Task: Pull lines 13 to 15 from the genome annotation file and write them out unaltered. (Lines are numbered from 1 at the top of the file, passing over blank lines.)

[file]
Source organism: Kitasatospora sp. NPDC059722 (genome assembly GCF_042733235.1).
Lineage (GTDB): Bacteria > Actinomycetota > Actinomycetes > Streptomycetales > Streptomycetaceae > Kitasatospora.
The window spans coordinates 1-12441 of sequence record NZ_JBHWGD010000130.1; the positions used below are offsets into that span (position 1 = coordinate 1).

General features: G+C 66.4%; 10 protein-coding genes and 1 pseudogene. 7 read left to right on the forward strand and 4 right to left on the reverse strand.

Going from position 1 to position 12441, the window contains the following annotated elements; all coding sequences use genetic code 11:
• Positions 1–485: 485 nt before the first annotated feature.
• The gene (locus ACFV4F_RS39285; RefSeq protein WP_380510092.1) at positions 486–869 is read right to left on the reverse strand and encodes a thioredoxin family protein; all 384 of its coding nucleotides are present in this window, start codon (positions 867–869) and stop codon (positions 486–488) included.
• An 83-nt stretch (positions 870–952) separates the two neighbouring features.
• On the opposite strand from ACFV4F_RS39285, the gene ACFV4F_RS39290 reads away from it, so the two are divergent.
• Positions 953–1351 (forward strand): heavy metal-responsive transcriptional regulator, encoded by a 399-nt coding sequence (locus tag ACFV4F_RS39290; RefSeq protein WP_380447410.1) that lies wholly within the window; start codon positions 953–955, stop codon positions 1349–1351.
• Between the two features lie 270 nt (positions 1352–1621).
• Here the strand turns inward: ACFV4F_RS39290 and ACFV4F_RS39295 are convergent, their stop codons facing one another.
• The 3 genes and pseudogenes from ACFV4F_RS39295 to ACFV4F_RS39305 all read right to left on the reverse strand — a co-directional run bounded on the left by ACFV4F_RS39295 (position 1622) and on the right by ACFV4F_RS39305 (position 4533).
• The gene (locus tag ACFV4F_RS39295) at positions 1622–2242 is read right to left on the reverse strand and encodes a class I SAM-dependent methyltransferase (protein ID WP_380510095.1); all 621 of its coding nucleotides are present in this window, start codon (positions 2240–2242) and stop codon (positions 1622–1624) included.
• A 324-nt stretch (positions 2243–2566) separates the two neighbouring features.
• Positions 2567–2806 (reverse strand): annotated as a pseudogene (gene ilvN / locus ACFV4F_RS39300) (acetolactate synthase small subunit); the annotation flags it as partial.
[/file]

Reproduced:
• The 3 genes and pseudogenes from ACFV4F_RS39295 to ACFV4F_RS39305 all read right to left on the reverse strand — a co-directional run bounded on the left by ACFV4F_RS39295 (position 1622) and on the right by ACFV4F_RS39305 (position 4533).
• The gene (locus tag ACFV4F_RS39295) at positions 1622–2242 is read right to left on the reverse strand and encodes a class I SAM-dependent methyltransferase (protein ID WP_380510095.1); all 621 of its coding nucleotides are present in this window, start codon (positions 2240–2242) and stop codon (positions 1622–1624) included.
• A 324-nt stretch (positions 2243–2566) separates the two neighbouring features.